Straight Slate for Vancouver board of education

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      A few people expressed frustration that this week's print edition of the Georgia Straight did not include recommendations for Vancouver school trustees.

      Part of the reason was space restrictions. We wanted to give more fulsome explanations for our choices for council and park board, plus provide sufficient room for a longer editorial and a look at the suburban races.

      But another challenge in recommending in school trustees is that so much of what they deal with is as a result of provincial policies.

      The province determines the curriculum. The province negotiates contracts with teachers. The province provides funding for boards of education. And trustees have no power over taxing property, which leaves them searching for revenue through other means, such as by leasing school-district buildings.

      It's a thankless job, and we tip our hat to anyone who wants to run for school trustee, regardless of their party stripe. This is not a job for egomaniacs, because they generally don't get a lot of credit for their work.

      And they're certainly not doing it for the money. For overseeing a $560-million operating budget, 90 elementary schools, 18 secondary schools, and seven adult education centres, trustees are paid $24,048.70. Or about $2,000 a month.

      They have all the responsibility for the operations of local schools, but not all of the authority, because much of the power resides in Victoria. For example, the province downloaded increases to teachers' pensions, but didn't provide funding to cover this expense.

      Trustees aren't entirely powerless, of course. They can choose to fund certain programs over others, close schools, negotiate contracts with support staff, and pursue different approaches in lobbying for more resources from the province.

      In addition, good trustees will hire the best administrators.

      In these areas, there are some real differences between candidates running for the Vancouver board of education.

      The COPE and Vision trustees have pursued a more confrontational approach in dealing with the B.C. Liberal government.

      The Vision chair, Patti Bacchus, even called for the replacement of former education minister Margaret MacDiarmid. Their public spats eventually led to a financial review by then-comptroller general Cheryl Wenezenki-Yolland.

      To deal with a school-district deficit, Wenesanki-Yolland called for a "provincial solution" to dealing with collective agreements. Political commentator David Schreck noted that in essence, the then-comptroller general wanted the government to rewrite contracts, which would have run contrary to a 2007 ruling in the Supreme Court of Canada.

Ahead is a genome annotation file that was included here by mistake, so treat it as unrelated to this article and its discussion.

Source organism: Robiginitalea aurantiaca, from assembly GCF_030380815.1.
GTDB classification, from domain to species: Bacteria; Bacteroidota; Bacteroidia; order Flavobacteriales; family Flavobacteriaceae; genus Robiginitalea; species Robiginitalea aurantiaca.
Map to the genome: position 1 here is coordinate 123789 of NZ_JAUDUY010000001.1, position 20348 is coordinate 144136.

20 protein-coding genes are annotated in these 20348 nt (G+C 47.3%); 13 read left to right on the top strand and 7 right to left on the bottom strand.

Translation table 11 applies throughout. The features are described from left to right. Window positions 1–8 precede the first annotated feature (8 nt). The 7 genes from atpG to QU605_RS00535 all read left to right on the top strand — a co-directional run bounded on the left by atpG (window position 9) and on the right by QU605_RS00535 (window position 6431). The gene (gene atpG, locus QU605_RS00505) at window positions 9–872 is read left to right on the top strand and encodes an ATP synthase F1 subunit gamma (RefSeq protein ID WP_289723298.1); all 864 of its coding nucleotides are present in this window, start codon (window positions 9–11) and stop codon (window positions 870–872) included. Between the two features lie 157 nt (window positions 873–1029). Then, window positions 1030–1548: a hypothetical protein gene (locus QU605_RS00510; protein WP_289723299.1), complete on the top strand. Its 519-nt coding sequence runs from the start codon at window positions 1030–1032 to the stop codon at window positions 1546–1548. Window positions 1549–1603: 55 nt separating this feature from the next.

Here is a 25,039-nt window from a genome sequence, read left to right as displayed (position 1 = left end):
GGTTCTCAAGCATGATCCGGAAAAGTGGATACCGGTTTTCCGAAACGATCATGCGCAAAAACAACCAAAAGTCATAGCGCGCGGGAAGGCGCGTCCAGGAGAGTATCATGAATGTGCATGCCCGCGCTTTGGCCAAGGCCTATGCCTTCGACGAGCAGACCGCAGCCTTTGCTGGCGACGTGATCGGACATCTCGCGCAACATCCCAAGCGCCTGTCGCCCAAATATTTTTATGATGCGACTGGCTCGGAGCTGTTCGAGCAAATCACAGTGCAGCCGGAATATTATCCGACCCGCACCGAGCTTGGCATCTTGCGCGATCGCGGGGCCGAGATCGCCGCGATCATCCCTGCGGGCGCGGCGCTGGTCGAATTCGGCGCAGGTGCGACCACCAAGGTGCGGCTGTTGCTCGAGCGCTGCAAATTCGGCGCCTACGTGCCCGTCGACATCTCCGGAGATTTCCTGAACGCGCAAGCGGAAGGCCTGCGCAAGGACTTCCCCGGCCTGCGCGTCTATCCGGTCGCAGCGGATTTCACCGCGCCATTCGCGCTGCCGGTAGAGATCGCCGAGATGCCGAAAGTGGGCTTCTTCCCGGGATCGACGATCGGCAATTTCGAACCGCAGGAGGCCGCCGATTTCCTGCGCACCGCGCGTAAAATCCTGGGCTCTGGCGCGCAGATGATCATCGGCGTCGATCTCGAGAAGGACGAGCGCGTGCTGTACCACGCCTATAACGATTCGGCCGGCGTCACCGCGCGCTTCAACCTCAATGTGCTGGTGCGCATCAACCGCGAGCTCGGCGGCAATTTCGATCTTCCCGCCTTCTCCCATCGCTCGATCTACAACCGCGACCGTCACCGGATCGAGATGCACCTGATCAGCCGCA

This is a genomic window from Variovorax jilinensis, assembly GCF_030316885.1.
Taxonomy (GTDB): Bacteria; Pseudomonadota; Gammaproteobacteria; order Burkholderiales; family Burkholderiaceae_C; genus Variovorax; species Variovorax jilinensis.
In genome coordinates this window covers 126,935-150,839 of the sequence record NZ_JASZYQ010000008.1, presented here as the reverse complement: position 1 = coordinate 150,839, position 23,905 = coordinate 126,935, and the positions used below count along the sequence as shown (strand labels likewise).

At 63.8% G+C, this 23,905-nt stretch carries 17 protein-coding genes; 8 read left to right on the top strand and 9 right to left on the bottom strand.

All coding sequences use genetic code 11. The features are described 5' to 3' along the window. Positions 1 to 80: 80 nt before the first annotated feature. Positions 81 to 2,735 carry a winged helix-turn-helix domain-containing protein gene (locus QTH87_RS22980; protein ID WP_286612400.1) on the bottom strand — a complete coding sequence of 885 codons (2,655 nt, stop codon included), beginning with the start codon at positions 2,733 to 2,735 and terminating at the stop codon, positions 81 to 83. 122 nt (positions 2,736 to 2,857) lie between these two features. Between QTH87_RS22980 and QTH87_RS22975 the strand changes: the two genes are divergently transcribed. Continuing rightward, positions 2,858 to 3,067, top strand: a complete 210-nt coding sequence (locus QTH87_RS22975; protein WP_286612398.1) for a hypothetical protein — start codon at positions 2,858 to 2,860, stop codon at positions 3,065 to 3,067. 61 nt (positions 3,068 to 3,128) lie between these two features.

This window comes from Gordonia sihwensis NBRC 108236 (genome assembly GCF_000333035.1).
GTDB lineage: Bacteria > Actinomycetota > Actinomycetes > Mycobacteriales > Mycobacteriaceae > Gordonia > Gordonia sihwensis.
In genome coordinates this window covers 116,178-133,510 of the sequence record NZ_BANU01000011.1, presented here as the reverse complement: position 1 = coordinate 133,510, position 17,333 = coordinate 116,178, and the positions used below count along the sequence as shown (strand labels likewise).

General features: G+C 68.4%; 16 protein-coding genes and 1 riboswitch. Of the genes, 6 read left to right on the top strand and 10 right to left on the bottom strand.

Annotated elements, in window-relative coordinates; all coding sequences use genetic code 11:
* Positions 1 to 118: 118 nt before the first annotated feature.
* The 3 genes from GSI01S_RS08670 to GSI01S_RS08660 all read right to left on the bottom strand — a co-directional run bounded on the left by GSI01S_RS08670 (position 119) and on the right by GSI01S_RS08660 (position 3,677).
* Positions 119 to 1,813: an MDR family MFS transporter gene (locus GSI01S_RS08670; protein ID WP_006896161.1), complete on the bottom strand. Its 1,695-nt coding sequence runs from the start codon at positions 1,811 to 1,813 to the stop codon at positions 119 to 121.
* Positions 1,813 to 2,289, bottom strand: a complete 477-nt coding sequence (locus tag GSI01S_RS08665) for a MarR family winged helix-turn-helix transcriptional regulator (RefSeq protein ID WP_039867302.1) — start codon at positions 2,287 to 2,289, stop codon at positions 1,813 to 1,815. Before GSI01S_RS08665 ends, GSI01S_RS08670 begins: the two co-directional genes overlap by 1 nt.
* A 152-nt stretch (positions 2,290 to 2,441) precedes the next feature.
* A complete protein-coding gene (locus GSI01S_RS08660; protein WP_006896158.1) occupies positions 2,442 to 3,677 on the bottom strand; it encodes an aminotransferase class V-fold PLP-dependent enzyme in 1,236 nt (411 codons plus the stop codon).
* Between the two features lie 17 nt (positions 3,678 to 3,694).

One of the biggest issues facing the Vancouver board of education in its last term was whether or not to close some schools.

      After a review by district officials, there was a public-consultation process on the possible shutdown of five East Vancouver elementary schools: Sir Guy Carleton, Champlain Heights Annex, Sir William Macdonald, McBride Annex, and Queen Alexandra elementary.

      After a massive public outcry on the East Side, trustees voted in favour of a staff recommendation for a moratorium on school closures until 2012.

      In an interview with the Straight last year, NPA trustee Ken Denike said that the provincial government has made it clear in the past that if the district wants capital funding for new schools in areas with growing populations, it must be prepared to close schools in areas with declining enrollment. "There is a rationale there," he said.

      He pointed out that the student population has dropped dramatically on the northeast side of town, whereas there is more demand for schools in the southeast sector, in Yaletown, and near UBC. Denike also suggested that Vancouver might be losing students to schools in Richmond and Burnaby because of perceptions about the quality of Vancouver schools.

      If you agree with Denike, who was first elected in 1984, then you might want to vote for the NPA slate. However, if you agree with those who argued that there was a paltry savings in shutting the five schools—by one estimate, $1.4 million—then you might want to vote for the COPE-Vision slate.

      NDP Leader Adrian Dix told the board last year that it would be foolish to close Carleton because Wall Financial Corp. is building a huge development—more than 1,000 homes—near Boundary Road. Given the Vision council's propensity for allowing massive rezonings, it's not farfetched to think that we could see a lot more homes being built in East Vancouver in the coming years.

      So where does that leave voters in the school-district election? We believe that all three COPE incumbents should be reelected. Al Blakey, Jane Bouey, and Allan Wong all know the issues extremely well, and this left flank on the board of education ensures that the interests of poor kids won't be forgotten.